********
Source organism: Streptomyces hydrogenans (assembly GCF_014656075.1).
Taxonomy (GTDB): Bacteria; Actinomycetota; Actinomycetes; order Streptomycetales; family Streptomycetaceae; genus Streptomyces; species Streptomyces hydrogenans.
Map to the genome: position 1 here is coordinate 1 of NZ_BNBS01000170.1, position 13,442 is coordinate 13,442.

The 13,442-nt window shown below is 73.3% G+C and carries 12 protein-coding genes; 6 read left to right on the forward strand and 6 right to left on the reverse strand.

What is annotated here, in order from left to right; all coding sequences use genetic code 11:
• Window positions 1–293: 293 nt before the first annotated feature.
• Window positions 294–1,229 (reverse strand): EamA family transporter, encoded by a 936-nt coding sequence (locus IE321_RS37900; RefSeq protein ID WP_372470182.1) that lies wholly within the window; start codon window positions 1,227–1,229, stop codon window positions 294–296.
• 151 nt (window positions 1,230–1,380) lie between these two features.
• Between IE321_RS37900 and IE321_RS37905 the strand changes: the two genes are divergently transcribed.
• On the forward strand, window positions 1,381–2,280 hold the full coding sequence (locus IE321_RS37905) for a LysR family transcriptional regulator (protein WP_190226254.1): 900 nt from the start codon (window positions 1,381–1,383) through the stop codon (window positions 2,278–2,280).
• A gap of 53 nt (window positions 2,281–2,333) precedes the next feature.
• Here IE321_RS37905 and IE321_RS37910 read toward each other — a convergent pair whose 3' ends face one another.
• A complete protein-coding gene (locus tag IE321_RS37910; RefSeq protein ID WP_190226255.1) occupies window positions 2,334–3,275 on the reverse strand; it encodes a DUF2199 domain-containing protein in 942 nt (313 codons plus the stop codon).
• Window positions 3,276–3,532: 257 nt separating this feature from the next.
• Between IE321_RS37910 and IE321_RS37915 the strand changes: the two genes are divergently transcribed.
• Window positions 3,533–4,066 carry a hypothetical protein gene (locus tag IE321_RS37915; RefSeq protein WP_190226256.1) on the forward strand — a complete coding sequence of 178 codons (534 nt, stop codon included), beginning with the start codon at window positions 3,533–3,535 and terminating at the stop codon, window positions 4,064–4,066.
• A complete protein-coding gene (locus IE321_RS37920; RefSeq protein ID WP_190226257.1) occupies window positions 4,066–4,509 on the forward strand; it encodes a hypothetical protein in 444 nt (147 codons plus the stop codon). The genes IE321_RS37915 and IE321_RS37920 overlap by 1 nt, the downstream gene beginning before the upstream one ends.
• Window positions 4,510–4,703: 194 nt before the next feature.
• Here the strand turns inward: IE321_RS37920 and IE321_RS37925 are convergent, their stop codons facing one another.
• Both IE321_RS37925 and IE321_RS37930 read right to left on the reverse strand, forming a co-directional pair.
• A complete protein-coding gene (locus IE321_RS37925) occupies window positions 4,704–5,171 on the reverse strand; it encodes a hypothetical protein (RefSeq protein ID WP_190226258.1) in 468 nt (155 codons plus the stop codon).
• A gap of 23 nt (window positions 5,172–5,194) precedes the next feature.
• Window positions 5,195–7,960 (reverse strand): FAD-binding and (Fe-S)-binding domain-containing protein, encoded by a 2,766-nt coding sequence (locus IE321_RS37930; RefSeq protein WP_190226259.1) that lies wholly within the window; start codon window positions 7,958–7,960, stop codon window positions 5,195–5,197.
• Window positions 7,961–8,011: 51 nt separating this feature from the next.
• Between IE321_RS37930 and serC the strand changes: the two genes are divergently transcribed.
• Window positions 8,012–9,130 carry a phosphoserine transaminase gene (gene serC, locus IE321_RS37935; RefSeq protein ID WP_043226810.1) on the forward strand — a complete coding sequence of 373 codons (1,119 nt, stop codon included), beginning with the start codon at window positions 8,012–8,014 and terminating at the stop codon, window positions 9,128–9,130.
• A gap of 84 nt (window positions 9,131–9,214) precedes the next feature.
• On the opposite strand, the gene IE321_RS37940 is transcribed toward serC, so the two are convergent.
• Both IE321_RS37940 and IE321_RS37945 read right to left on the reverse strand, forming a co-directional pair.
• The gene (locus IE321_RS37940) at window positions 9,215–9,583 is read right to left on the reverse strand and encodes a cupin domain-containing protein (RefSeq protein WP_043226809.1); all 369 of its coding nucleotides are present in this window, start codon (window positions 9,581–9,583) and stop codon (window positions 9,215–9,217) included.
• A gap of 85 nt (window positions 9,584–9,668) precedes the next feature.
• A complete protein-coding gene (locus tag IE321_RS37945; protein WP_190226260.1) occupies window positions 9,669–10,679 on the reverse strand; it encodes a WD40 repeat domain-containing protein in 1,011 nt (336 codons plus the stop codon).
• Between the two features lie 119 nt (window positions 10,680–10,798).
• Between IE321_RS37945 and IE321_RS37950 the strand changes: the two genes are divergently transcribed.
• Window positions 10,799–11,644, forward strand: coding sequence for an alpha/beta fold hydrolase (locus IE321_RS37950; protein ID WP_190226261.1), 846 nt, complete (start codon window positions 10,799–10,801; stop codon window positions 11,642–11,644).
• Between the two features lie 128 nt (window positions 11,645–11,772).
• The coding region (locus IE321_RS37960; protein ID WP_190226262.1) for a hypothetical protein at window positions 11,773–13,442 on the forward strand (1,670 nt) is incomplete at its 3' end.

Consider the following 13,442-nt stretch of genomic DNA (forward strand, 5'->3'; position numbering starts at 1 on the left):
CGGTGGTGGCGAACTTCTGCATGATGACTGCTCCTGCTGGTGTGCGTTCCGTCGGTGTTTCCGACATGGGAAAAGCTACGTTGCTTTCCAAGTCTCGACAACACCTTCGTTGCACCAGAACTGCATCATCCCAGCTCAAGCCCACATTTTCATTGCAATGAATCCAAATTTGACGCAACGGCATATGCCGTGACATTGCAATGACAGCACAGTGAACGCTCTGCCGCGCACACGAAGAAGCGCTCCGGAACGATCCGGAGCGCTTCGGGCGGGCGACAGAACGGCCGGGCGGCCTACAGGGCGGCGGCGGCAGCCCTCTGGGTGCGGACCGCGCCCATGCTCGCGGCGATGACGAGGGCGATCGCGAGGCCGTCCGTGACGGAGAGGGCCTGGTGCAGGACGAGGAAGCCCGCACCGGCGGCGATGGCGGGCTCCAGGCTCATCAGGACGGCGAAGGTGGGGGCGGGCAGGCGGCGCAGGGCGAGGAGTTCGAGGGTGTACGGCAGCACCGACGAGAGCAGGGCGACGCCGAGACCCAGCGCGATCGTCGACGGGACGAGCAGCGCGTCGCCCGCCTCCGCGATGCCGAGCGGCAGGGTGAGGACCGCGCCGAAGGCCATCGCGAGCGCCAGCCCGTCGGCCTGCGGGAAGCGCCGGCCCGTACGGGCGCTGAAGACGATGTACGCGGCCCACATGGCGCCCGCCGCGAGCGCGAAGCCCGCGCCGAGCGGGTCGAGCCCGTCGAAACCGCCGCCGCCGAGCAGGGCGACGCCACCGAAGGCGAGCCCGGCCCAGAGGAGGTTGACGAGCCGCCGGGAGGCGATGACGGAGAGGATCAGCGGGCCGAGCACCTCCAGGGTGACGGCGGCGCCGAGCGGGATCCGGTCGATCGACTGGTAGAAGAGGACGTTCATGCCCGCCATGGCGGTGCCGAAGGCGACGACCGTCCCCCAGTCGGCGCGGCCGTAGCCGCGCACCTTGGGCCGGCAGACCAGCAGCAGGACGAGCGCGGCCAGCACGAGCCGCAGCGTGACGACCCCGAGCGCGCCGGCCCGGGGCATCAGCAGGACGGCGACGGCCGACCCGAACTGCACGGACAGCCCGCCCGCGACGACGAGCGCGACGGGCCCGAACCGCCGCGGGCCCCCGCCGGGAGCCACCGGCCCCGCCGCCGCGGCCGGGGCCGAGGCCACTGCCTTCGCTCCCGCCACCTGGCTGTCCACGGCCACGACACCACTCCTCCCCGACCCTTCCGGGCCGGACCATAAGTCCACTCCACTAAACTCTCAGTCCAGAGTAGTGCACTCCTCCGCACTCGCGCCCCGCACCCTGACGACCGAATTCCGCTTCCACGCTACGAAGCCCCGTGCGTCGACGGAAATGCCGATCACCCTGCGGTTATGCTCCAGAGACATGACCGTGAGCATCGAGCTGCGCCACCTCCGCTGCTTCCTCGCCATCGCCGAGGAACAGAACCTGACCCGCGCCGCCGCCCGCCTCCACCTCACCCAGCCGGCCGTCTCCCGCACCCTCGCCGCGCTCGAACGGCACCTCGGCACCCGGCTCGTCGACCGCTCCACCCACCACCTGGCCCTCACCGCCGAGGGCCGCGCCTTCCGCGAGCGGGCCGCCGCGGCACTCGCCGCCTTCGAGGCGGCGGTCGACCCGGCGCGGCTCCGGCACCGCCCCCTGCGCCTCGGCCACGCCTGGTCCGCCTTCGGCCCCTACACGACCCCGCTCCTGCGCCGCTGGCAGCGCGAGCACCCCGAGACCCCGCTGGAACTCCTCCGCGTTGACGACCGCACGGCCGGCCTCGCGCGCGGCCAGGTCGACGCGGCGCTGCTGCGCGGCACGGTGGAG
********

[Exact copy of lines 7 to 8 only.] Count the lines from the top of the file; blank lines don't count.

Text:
• Window positions 294–1,229 (reverse strand): EamA family transporter, encoded by a 936-nt coding sequence (locus IE321_RS37900; RefSeq protein ID WP_372470182.1) that lies wholly within the window; start codon window positions 1,227–1,229, stop codon window positions 294–296.
• 151 nt (window positions 1,230–1,380) lie between these two features.